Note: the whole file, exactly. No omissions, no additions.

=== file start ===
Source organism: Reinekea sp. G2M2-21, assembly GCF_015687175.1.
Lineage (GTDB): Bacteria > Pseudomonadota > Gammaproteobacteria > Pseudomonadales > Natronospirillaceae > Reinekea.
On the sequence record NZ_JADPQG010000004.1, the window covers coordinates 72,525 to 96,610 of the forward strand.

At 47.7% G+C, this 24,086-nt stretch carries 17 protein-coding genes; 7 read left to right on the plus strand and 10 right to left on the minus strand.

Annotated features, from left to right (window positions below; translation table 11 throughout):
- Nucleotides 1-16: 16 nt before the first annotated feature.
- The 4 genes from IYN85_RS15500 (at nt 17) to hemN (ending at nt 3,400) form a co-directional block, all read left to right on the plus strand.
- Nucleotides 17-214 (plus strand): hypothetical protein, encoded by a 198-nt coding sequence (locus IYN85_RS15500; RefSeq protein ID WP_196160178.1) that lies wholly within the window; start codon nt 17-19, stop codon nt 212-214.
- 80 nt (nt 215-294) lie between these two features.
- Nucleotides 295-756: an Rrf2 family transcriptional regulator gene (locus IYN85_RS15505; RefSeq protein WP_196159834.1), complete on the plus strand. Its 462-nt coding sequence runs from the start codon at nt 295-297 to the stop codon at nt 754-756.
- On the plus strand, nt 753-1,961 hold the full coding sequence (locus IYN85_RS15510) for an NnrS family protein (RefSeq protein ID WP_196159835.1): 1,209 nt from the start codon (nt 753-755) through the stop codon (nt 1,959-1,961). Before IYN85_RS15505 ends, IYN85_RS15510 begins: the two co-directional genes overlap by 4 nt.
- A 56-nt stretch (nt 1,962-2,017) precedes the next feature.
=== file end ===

Source organism: Reinekea sp. G2M2-21, assembly GCF_015687175.1.
Lineage (GTDB): Bacteria > Pseudomonadota > Gammaproteobacteria > Pseudomonadales > Natronospirillaceae > Reinekea.
On the sequence record NZ_JADPQG010000004.1, the window covers coordinates 72,525 to 96,610 of the forward strand.

At 47.7% G+C, this 24,086-nt stretch carries 17 protein-coding genes; 7 read left to right on the plus strand and 10 right to left on the minus strand.

Annotated features, from left to right (window positions below; translation table 11 throughout):
- Nucleotides 1-16: 16 nt before the first annotated feature.
- The 4 genes from IYN85_RS15500 (at nt 17) to hemN (ending at nt 3,400) form a co-directional block, all read left to right on the plus strand.
- Nucleotides 17-214 (plus strand): hypothetical protein, encoded by a 198-nt coding sequence (locus IYN85_RS15500; RefSeq protein ID WP_196160178.1) that lies wholly within the window; start codon nt 17-19, stop codon nt 212-214.
- 80 nt (nt 215-294) lie between these two features.
- Nucleotides 295-756: an Rrf2 family transcriptional regulator gene (locus IYN85_RS15505; RefSeq protein WP_196159834.1), complete on the plus strand. Its 462-nt coding sequence runs from the start codon at nt 295-297 to the stop codon at nt 754-756.
- On the plus strand, nt 753-1,961 hold the full coding sequence (locus IYN85_RS15510) for an NnrS family protein (RefSeq protein ID WP_196159835.1): 1,209 nt from the start codon (nt 753-755) through the stop codon (nt 1,959-1,961). Before IYN85_RS15505 ends, IYN85_RS15510 begins: the two co-directional genes overlap by 4 nt.
- A 56-nt stretch (nt 1,962-2,017) precedes the next feature.